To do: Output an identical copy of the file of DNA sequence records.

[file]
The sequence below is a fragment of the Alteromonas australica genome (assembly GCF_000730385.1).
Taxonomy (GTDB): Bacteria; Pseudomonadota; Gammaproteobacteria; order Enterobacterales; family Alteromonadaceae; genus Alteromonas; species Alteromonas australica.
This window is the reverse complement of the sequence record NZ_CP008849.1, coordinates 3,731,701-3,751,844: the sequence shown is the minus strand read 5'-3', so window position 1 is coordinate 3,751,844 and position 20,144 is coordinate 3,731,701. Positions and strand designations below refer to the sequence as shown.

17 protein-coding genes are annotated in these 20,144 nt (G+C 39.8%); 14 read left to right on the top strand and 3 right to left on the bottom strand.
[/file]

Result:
The sequence below is a fragment of the Alteromonas australica genome (assembly GCF_000730385.1).
Taxonomy (GTDB): Bacteria; Pseudomonadota; Gammaproteobacteria; order Enterobacterales; family Alteromonadaceae; genus Alteromonas; species Alteromonas australica.
This window is the reverse complement of the sequence record NZ_CP008849.1, coordinates 3,731,701-3,751,844: the sequence shown is the minus strand read 5'-3', so window position 1 is coordinate 3,751,844 and position 20,144 is coordinate 3,731,701. Positions and strand designations below refer to the sequence as shown.

17 protein-coding genes are annotated in these 20,144 nt (G+C 39.8%); 14 read left to right on the top strand and 3 right to left on the bottom strand.